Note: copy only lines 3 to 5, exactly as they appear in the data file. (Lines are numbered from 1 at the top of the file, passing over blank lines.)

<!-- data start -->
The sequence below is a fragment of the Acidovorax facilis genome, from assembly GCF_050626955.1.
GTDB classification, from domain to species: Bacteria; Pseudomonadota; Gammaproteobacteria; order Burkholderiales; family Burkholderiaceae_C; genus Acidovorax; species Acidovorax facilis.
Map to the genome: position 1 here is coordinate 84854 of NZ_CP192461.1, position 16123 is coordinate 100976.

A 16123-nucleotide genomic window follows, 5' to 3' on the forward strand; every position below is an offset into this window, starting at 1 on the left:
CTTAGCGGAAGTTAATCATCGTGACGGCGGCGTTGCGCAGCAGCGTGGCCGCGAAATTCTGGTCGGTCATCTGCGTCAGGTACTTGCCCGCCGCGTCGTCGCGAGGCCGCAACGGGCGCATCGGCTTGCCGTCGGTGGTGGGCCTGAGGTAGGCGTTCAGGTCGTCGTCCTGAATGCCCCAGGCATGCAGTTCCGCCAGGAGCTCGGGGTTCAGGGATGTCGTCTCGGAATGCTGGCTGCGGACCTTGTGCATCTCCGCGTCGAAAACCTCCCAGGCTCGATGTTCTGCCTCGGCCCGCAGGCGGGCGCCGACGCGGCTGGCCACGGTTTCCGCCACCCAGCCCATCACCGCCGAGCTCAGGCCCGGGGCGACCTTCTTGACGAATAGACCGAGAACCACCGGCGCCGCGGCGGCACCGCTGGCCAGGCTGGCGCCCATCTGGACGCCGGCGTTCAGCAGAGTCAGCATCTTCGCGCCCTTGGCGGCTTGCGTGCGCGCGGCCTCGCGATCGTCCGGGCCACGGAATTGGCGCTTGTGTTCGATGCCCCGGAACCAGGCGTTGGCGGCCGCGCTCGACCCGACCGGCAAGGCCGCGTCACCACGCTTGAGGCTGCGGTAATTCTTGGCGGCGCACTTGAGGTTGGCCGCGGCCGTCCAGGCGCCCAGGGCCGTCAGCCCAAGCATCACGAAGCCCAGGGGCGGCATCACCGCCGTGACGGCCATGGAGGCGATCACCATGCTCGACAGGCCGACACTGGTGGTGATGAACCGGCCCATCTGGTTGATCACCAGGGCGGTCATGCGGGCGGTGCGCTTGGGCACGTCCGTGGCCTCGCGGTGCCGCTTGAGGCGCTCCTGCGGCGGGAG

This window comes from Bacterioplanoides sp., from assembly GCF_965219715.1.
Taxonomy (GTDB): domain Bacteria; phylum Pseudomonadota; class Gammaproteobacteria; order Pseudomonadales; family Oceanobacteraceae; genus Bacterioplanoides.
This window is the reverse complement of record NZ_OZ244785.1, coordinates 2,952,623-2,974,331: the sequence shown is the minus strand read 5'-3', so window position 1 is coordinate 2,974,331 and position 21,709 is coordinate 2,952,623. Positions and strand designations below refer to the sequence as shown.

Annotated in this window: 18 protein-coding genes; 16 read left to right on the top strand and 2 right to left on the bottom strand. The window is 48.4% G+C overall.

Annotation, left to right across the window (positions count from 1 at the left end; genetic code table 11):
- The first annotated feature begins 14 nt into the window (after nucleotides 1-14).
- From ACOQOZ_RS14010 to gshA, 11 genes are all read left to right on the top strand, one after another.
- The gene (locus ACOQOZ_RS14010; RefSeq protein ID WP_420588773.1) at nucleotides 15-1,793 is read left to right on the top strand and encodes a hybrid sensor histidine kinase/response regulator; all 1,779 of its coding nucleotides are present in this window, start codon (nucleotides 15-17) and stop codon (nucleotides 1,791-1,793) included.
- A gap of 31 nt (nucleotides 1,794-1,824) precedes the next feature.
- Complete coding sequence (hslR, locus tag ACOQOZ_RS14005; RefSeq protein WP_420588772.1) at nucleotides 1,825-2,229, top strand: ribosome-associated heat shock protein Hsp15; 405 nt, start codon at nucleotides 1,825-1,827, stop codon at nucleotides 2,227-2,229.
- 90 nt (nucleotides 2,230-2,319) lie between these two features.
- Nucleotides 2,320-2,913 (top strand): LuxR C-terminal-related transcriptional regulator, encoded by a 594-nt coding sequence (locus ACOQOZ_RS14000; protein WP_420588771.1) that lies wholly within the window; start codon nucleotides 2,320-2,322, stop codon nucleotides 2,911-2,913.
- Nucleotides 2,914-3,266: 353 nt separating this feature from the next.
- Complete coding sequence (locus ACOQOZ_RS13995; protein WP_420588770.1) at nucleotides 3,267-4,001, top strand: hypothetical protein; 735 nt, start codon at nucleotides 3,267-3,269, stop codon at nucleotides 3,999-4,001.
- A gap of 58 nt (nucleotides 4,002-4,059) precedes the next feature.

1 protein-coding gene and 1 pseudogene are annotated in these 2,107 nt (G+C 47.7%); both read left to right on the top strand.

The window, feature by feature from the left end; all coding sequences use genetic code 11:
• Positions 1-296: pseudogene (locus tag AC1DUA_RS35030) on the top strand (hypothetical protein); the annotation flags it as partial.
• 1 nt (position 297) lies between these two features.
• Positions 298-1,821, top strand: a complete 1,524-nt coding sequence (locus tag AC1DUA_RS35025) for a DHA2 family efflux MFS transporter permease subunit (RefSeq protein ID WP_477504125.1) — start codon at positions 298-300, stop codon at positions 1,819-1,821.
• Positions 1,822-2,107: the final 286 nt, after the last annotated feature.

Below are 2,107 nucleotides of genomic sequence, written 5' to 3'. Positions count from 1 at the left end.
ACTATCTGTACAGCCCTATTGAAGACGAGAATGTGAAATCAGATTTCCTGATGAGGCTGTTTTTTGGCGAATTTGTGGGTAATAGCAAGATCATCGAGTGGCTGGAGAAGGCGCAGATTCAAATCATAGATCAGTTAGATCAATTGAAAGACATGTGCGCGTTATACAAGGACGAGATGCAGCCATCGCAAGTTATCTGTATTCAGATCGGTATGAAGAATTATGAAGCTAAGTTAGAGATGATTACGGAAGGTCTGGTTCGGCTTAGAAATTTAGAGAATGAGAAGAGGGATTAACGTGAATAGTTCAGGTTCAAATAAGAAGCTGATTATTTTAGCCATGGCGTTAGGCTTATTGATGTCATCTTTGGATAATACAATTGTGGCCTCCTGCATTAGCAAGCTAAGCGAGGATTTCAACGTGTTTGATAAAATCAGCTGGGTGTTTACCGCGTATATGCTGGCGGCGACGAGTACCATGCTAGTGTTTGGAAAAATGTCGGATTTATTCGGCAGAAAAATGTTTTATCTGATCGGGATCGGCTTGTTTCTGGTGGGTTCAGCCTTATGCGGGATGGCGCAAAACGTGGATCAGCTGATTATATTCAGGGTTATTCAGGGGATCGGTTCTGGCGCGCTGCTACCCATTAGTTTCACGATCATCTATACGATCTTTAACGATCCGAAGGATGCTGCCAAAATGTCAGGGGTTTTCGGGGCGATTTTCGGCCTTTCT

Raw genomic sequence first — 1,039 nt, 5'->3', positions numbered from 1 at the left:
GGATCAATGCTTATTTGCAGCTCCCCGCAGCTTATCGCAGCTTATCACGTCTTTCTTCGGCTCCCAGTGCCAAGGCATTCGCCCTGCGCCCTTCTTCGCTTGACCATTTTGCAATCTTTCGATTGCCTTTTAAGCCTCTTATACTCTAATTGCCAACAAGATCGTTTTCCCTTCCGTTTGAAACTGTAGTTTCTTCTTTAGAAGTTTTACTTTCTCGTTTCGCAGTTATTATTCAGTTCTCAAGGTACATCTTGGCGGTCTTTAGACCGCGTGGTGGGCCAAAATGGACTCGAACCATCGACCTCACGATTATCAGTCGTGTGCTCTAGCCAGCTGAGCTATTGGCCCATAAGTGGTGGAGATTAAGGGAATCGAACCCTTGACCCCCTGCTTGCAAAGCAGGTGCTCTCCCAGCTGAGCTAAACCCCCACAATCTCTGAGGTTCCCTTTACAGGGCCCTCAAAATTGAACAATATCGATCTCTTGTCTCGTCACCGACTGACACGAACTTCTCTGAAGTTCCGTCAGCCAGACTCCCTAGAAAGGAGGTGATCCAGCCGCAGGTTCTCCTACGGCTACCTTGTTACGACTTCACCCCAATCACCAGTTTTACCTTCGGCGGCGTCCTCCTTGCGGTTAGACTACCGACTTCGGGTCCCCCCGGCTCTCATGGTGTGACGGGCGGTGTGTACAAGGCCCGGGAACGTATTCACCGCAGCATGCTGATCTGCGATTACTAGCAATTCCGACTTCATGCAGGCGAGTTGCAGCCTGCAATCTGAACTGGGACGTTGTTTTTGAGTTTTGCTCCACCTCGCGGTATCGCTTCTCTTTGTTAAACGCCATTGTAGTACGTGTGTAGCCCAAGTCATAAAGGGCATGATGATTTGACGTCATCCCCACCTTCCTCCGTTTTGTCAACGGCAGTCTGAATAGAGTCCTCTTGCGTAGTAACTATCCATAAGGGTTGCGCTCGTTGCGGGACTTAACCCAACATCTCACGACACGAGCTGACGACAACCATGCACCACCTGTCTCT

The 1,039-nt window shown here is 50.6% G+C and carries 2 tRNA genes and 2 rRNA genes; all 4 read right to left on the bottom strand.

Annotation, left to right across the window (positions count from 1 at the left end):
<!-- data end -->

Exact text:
Map to the genome: position 1 here is coordinate 84854 of NZ_CP192461.1, position 16123 is coordinate 100976.

A 16123-nucleotide genomic window follows, 5' to 3' on the forward strand; every position below is an offset into this window, starting at 1 on the left:
CTTAGCGGAAGTTAATCATCGTGACGGCGGCGTTGCGCAGCAGCGTGGCCGCGAAATTCTGGTCGGTCATCTGCGTCAGGTACTTGCCCGCCGCGTCGTCGCGAGGCCGCAACGGGCGCATCGGCTTGCCGTCGGTGGTGGGCCTGAGGTAGGCGTTCAGGTCGTCGTCCTGAATGCCCCAGGCATGCAGTTCCGCCAGGAGCTCGGGGTTCAGGGATGTCGTCTCGGAATGCTGGCTGCGGACCTTGTGCATCTCCGCGTCGAAAACCTCCCAGGCTCGATGTTCTGCCTCGGCCCGCAGGCGGGCGCCGACGCGGCTGGCCACGGTTTCCGCCACCCAGCCCATCACCGCCGAGCTCAGGCCCGGGGCGACCTTCTTGACGAATAGACCGAGAACCACCGGCGCCGCGGCGGCACCGCTGGCCAGGCTGGCGCCCATCTGGACGCCGGCGTTCAGCAGAGTCAGCATCTTCGCGCCCTTGGCGGCTTGCGTGCGCGCGGCCTCGCGATCGTCCGGGCCACGGAATTGGCGCTTGTGTTCGATGCCCCGGAACCAGGCGTTGGCGGCCGCGCTCGACCCGACCGGCAAGGCCGCGTCACCACGCTTGAGGCTGCGGTAATTCTTGGCGGCGCACTTGAGGTTGGCCGCGGCCGTCCAGGCGCCCAGGGCCGTCAGCCCAAGCATCACGAAGCCCAGGGGCGGCATCACCGCCGTGACGGCCATGGAGGCGATCACCATGCTCGACAGGCCGACACTGGTGGTGATGAACCGGCCCATCTGGTTGATCACCAGGGCGGTCATGCGGGCGGTGCGCTTGGGCACGTCCGTGGCCTCGCGGTGCCGCTTGAGGCGCTCCTGCGGCGGGAG